Raised by former NHL star and coach, Mike Foligno, Marcus and Nick grew up playing hockey with a rotating cast of legends. Born four years apart, the Foligno brothers never had the opportunity to play on the same team professionally or internationally. Nick plays for the United States and Marcus plays for Canada, each competing for separate national teams due to their dual citizenship.

As the Blue Jackets’ current captain, Nick Foligno also served as a team captain in the 2015 NHL All-Star Game. In two opportunities to play in the World Championship, Nick took fourth place with the United States in 2009, and 13th overall in 2010. Younger brother, Marcus, won a silver medal with Canada in the 2011 World Junior Championship during his first international stint.

The Foligno family supports many charitable causes after losing their mother to cancer in 2009. Currently, both brothers and their sisters, Cara and Lisa, manage the Janis Foligno Foundation. The foundation is partnered with nine charities, including Meals on Wheels, House of Kin, and Northern Cancer Research Centre.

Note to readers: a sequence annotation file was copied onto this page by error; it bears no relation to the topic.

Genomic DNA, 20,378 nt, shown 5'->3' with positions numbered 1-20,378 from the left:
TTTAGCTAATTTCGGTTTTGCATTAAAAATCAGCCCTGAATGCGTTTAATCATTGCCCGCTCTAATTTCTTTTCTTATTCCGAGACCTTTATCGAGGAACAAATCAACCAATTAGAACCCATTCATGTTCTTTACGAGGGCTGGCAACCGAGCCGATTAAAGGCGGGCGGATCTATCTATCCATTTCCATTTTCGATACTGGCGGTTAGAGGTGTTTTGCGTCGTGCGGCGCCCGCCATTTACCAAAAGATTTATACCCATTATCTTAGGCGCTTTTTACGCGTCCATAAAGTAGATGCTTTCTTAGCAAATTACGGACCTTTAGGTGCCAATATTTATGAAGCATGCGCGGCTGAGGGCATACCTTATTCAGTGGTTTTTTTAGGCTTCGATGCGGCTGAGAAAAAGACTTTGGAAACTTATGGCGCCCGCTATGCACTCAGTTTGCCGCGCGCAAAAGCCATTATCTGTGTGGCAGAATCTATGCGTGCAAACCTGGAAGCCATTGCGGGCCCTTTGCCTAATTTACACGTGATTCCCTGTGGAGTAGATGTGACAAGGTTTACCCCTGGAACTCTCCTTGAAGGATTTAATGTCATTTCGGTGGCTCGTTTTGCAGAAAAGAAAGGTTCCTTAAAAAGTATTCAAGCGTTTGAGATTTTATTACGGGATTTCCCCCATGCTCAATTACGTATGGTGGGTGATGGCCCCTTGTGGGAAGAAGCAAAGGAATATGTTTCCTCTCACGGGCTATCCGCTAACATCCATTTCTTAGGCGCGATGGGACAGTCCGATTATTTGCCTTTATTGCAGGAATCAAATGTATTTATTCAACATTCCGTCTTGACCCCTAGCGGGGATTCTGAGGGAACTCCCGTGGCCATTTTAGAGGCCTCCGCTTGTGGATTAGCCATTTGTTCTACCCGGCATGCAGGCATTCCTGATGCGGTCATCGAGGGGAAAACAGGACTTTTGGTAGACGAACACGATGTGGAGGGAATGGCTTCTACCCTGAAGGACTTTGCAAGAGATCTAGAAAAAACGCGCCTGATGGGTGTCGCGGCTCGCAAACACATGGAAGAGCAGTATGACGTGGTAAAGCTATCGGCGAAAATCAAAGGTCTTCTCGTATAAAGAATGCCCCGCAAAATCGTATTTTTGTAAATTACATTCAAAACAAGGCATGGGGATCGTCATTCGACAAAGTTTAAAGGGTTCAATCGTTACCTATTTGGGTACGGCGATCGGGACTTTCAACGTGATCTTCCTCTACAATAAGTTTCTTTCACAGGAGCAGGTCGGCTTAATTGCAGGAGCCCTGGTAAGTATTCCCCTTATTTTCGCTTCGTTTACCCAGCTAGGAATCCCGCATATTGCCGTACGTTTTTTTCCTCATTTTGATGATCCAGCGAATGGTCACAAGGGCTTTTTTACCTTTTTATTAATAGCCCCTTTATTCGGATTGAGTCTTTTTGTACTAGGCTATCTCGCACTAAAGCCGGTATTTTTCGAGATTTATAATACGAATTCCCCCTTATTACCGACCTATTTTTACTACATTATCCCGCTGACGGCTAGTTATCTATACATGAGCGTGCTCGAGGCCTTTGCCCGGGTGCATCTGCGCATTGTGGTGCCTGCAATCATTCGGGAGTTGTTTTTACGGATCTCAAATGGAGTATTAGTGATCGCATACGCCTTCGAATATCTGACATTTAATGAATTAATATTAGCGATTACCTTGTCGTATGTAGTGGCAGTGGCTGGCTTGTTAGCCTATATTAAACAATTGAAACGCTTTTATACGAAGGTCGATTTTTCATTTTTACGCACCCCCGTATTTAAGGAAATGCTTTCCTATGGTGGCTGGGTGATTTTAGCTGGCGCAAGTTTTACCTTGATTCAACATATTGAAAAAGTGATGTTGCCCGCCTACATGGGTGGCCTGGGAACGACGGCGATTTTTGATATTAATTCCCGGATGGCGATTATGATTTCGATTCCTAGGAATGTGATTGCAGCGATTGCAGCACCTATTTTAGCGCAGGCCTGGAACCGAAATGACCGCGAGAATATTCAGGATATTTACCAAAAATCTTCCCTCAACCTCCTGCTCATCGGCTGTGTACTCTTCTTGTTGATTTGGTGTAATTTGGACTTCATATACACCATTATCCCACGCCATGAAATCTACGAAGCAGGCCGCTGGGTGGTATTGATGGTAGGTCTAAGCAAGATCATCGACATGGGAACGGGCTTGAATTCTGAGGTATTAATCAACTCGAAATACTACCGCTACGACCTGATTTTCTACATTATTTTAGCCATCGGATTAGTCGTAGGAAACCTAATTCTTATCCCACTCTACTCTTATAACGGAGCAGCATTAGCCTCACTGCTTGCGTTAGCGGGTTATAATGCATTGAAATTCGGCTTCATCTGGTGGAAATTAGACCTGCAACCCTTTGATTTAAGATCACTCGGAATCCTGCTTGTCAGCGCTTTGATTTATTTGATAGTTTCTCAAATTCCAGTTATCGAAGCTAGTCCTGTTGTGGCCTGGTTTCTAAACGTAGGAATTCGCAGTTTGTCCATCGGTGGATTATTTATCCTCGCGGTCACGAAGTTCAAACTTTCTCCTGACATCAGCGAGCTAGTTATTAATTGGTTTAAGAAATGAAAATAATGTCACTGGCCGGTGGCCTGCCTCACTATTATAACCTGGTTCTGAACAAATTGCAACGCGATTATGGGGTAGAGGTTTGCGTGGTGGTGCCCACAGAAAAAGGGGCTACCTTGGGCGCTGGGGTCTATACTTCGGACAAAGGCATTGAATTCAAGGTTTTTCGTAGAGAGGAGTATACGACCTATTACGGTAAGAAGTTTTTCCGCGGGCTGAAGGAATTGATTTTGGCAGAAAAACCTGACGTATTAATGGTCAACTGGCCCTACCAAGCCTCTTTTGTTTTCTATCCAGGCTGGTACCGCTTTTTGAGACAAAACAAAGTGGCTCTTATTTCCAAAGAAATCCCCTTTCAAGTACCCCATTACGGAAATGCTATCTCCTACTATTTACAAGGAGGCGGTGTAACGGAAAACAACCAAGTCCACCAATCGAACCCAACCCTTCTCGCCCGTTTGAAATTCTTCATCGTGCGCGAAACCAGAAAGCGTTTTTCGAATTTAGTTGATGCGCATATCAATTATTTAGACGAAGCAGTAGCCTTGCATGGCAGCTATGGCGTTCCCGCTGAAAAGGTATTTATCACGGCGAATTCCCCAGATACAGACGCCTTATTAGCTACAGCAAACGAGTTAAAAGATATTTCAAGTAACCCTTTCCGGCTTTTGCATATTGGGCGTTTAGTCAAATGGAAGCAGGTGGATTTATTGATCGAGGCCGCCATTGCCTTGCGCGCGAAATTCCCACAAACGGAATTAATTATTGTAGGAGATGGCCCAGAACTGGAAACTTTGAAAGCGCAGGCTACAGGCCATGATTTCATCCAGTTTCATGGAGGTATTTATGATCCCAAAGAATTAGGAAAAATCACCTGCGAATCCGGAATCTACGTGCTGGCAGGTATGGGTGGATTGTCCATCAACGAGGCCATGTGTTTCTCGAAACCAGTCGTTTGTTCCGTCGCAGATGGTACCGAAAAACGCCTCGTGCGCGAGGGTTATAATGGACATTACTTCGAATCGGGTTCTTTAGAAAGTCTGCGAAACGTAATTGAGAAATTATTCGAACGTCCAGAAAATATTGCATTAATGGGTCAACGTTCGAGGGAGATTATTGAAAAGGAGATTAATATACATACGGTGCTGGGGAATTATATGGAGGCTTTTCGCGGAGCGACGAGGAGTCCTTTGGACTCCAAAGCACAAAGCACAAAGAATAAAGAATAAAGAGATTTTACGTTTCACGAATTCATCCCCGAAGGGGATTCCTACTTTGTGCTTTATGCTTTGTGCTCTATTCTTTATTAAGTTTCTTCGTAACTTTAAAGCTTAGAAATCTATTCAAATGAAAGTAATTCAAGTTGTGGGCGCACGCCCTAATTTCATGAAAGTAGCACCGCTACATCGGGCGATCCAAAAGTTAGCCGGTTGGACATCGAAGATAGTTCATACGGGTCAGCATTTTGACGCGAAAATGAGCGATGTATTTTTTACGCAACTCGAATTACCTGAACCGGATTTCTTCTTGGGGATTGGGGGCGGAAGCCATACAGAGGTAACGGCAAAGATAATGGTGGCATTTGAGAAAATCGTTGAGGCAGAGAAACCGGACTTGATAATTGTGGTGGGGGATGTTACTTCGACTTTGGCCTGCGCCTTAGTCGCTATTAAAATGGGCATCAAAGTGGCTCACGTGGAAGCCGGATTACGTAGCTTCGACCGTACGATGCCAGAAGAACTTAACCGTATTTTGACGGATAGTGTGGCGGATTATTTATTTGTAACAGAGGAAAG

Brian and Stephen Gionta

The younger brother by five years, Stephen followed in Brian’s footsteps. Each player stands at 5’7”, and played four seasons with Boston College before beginning their careers in the Devils’ system. While Stephen continued his career in New Jersey, splitting time between the NHL and the Devils’ AHL affiliates, Brian went on to captain both the Canadiens and Sabres.

Both brothers had a shot at a Stanley Cup, but Stephen lost in the 2012 final with the Devils, while Brian won the cup with New Jersey in 2003. Brian is still the franchise leader for goals scored in a single season with 48 in 2005-06. Stephen, however, won bronze playing for the United States in the 2013 World Championship.

[Related: Brian & Stephen Gionta Go Head to Head]

Jimmy and Kevin Hayes

As second and first round draft picks, Jimmy and Kevin Hayes each make a big impact on their respective NHL teams. After four seasons playing for Boston College, Kevin won the 2014 Beanpot MVP in Boston College’s fifth straight win. Later that year, Kevin was chosen to play for the United States in the 2014 World Championship. With both Hayes brothers on the roster, the United States took sixth place overall. By October 2014, Kevin Hayes made his NHL debut with the New York Rangers.

Just two years ahead of his younger brother, Panthers forward, Jimmy Hayes, also played hockey for Boston College. In the 2009-10 seasons, Hayes contributed to Boston College’s win in the NCAA Frozen Four Final.